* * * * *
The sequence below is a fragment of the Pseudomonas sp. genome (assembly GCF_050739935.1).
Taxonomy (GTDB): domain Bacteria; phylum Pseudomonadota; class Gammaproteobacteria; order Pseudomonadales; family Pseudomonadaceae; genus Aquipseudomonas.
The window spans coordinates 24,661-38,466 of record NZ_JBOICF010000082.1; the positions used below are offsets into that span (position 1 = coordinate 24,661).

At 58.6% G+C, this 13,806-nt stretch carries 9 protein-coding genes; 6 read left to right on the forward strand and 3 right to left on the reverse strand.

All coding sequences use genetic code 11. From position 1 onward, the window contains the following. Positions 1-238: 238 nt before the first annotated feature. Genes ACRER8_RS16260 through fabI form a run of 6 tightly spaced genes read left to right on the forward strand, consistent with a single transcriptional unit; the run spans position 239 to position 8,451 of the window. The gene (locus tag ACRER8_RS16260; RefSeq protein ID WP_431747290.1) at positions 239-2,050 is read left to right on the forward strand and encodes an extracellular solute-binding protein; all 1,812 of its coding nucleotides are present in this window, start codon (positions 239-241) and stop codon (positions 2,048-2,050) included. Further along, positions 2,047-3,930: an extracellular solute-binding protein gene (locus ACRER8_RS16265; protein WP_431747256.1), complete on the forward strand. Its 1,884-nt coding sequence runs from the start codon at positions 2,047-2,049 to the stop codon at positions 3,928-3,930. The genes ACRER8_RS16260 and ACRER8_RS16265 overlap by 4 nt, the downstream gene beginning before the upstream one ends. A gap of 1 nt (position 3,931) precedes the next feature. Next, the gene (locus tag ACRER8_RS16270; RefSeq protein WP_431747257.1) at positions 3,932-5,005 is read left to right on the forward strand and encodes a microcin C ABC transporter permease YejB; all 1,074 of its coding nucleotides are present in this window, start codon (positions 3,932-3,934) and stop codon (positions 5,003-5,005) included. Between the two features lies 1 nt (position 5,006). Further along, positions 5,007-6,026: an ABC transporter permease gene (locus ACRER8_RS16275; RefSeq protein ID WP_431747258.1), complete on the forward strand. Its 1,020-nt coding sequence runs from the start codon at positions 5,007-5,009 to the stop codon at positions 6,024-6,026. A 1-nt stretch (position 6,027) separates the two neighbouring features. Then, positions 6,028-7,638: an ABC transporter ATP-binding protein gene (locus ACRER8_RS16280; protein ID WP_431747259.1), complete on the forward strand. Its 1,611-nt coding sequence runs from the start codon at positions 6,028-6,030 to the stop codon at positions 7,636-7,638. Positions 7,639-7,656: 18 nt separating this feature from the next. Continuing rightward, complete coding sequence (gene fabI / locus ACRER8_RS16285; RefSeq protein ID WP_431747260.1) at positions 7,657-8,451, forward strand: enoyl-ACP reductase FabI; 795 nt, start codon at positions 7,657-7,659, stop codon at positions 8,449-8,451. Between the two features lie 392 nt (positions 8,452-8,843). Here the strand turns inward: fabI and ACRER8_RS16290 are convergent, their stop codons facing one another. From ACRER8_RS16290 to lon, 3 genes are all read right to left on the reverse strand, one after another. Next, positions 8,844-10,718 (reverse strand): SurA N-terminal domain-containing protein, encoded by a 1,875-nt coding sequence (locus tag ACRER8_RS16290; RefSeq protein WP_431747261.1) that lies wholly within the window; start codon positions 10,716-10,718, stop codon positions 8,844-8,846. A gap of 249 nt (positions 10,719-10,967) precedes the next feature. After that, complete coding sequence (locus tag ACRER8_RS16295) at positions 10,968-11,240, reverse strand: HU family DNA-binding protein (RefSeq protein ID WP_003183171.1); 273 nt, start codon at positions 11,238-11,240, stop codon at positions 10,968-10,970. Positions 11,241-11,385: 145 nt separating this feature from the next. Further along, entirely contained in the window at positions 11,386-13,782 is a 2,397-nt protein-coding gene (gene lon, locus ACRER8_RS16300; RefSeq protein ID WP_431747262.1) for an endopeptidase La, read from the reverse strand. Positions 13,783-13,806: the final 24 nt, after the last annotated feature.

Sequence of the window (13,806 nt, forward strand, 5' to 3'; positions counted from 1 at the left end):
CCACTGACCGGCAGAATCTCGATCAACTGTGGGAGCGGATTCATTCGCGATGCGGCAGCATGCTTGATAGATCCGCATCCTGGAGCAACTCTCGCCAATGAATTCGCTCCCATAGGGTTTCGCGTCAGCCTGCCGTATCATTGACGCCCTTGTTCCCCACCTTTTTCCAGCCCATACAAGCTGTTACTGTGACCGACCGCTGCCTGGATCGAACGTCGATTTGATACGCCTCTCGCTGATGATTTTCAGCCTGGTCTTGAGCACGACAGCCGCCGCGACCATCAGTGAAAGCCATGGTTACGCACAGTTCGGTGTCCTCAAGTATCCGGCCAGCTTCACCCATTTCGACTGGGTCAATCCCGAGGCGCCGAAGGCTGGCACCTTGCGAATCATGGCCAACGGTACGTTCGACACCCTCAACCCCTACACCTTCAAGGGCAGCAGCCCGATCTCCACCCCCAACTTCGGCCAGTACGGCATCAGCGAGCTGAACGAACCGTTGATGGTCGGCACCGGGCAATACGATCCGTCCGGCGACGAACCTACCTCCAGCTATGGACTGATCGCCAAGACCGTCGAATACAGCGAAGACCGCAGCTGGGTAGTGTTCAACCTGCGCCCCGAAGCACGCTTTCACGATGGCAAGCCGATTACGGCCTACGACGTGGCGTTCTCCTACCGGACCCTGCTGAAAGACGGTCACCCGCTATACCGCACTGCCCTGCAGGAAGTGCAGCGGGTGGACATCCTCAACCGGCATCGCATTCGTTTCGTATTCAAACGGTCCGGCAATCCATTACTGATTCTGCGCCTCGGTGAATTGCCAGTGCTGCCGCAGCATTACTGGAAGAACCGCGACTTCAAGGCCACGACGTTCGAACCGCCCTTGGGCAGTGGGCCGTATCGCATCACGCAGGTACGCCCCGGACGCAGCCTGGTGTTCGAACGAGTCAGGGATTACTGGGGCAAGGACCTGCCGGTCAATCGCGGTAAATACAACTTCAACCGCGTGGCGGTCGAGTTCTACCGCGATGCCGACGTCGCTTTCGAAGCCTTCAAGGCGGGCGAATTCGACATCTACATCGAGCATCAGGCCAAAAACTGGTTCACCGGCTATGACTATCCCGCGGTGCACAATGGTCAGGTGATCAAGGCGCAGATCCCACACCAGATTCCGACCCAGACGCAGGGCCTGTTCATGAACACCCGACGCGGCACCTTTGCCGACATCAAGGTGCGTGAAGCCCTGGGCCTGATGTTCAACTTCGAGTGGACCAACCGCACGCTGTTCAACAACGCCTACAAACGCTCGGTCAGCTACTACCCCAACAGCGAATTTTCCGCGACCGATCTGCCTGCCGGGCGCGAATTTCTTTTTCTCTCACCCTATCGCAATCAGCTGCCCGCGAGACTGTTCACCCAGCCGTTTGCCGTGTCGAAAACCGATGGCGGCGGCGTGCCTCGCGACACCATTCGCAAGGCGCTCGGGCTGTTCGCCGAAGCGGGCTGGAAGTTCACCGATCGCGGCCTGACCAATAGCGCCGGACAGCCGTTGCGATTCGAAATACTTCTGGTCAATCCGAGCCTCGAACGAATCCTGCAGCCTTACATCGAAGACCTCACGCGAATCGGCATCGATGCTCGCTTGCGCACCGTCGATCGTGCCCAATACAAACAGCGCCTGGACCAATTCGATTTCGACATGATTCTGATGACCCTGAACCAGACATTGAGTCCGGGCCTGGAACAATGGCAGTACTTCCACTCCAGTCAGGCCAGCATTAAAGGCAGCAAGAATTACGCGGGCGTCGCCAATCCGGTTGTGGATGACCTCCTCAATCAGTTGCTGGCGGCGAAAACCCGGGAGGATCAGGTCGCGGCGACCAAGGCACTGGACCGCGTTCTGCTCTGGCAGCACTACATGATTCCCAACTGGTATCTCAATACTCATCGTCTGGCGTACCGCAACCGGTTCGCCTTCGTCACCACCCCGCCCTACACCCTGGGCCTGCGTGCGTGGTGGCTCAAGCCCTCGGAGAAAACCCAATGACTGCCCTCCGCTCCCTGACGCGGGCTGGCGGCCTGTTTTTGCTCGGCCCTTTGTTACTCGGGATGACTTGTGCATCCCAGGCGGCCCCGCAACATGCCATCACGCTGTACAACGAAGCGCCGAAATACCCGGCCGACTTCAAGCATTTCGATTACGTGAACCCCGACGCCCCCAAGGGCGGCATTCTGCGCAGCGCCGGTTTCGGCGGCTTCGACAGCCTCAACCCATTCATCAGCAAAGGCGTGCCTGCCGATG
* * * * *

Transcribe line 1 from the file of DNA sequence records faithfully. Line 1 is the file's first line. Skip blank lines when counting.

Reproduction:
The sequence below is a fragment of the Pseudomonas sp. genome (assembly GCF_050739935.1).